Every Monday, Mint’s Plain Facts section features five key data releases to keep an eye on during the week. On top of the agenda this week is the Reserve Bank of India’s fourth monetary policy meeting of the fiscal year. Data on mutual fund (MF) inflows will also be out later this week. India’s services purchasing managers’ index (PMI) will tell us about the recovery in the services sector. Elsewhere, global markets will keenly await US employment data, amid signs of peaking recovery in the world’s largest economy. Here are the big numbers and events to track:
1. RBI policy meet
A moderation in retail inflation for the second straight month in August sets a comfortable backdrop for the monetary policy committee (MPC) when it meets this week. The Reserve Bank of India’s (RBI’s) rate-setting panel is expected to continue with its accommodative policy even as the economy shows signs of recovery. A decision is expected on Friday. Not only have the last two inflation prints been below the 6% upper target, they have also undershot RBI’s projection for the ongoing quarter. Analysts expect a cut in inflation projections in the meeting. All eyes will likely be on the policy statement to gauge the MPC’s voting pattern and signs of emerging dissent. External member Jayanth Varma has been the lone hawk in recent meetings, which could be in conflict with recent dovish remarks by RBI deputy governor Michael Patra. Analysts will look for communication on the beginning of policy normalization as demand-side inflationary pressures take hold in the coming months.
2. Services PMI
India’s services activity finally bounced back to the expansion zone in August, after contracting for three months. Business confidence staged a rebound with rising vaccine coverage and increased consumer footfalls, taking the services PMI to an 18-month high of 56.7. A reading above 50 denotes a month-on-month expansion. Job shedding remained a challenge, but the overall growth marked a significant milestone for India’s economic recovery, as contact-intensive services had fallen behind the manufacturing sector in growth revival across the world. The notable turnaround reaffirmed the waning effect of the second covid-19 wave, lifting expectations of renewed growth activity. The PMI reading for September is due on Monday. High-frequency indicators available through the month have confirmed that recovery has continued healthily. The manufacturing sector, data for which was released on Friday, reported further expansion in September. A further pick-up in services could propel the composite PMI to a multi-month high.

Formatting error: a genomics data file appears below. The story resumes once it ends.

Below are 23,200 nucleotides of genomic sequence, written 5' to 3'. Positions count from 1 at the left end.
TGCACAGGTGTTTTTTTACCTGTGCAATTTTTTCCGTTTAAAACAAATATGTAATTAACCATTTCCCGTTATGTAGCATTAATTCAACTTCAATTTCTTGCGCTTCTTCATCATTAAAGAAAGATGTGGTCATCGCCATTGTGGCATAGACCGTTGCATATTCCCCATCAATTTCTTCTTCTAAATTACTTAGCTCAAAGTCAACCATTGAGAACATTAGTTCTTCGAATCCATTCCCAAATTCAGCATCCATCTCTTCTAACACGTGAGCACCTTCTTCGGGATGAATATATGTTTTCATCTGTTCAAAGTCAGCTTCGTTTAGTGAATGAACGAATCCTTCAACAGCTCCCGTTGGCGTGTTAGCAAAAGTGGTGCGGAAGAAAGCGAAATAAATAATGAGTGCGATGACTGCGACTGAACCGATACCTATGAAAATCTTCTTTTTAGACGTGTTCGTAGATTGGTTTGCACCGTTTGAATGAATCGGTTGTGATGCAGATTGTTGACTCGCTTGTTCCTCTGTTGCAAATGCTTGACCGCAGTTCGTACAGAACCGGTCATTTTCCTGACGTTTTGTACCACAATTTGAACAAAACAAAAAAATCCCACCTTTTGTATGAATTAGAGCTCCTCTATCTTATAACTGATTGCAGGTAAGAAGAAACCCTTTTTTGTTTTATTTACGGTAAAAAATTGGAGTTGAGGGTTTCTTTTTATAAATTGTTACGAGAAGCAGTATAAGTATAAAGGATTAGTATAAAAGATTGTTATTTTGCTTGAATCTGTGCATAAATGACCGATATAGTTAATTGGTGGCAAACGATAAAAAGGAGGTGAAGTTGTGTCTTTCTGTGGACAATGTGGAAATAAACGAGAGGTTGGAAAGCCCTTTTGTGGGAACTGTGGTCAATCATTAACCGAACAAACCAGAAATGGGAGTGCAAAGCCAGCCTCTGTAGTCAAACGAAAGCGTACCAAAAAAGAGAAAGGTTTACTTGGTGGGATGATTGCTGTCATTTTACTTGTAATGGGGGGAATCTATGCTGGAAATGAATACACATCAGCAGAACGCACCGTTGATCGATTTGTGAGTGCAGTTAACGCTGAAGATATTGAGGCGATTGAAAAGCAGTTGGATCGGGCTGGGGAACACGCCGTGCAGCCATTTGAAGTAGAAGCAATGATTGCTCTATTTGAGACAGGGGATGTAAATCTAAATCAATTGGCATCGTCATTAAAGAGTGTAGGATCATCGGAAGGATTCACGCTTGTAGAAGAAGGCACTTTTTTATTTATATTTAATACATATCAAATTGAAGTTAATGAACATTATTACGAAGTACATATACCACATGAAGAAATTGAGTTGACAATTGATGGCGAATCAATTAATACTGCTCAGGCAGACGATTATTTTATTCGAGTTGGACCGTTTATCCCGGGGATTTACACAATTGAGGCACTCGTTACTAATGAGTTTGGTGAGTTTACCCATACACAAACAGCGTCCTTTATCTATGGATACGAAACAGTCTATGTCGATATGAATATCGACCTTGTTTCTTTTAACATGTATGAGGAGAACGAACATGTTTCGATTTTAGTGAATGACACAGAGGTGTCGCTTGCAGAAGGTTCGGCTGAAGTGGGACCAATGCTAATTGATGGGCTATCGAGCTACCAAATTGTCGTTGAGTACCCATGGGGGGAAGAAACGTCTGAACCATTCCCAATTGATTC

3. Mutual funds
Equity MF schemes faced rising redemption pressures in August as capital markets hit record highs. Net redemptions of ₹23,145 crore cut inflows by 61.5% month-on-month to ₹8,057 crore. Yet, supported by a rise in share market, net assets under management of equity schemes grew sequentially by 5.3%. In September, too, Indian equities have hit multiple record highs, suggesting a continued profit-booking in these counters. Data on this from the Association of Mutual Funds in India (Amfi) will be released on Friday. The popularity of systematic investment plans (SIP) has been on the rise for four months, with a record 2.5 million new accounts being registered in August. With this, monthly SIP contributions look set to hit ₹10,000 crore in the upcoming data, after having climbed to a record high of ₹9,923 crore in August.
4. US trade
US trade deficit had hit a record high of $73.2 billion in June, but narrowed 4.3% in July due to lower imports. Early data released last week showed that the goods trade deficit expanded again in August. The final data, due on Friday, will also have numbers on services as well as the country-wise break-up.
The decline in imports in July was due to shortages and a shift in demand from consumer goods and industrial supplies towards services such as travel, intellectual property, and transport. However, the Delta variant outbreak since August has hurt the demand for services again, as both retail sales and advance goods trade data show. The near-term trade dynamics, of not just the US but worldwide, will depend on the pandemic trajectory and the easing of supply disruptions. A gradual return to normalcy could reduce US demand for foreign goods and push exports again.
5. US jobs
Jobs revival in the US slowed down sharply in August as covid-19 cases surged due to the Delta variant. Non-farm sectors added just 235,000 jobs, woefully short of market expectations and the weakest growth in seven months. This was a big setback to the US Federal Reserve’s determination to ensure sustained growth before withdrawing policy stimulus. The September numbers, due on Friday, will be key to understanding the latest trend.
The major job gains in August happened in professional and business services, transportation and warehousing, manufacturing, and other services. Retail trade saw a decline, while leisure and hospitality sectors had an unchanged job situation. Compared to February 2020, non-farm jobs are still down by 5 million. Softening of demand and labour shortage have led analysts to sharply slash their GDP growth estimates for the US for the just -ended quarter. With a turnaround not likely soon, the September figures may hardly be an improvement over that of August.
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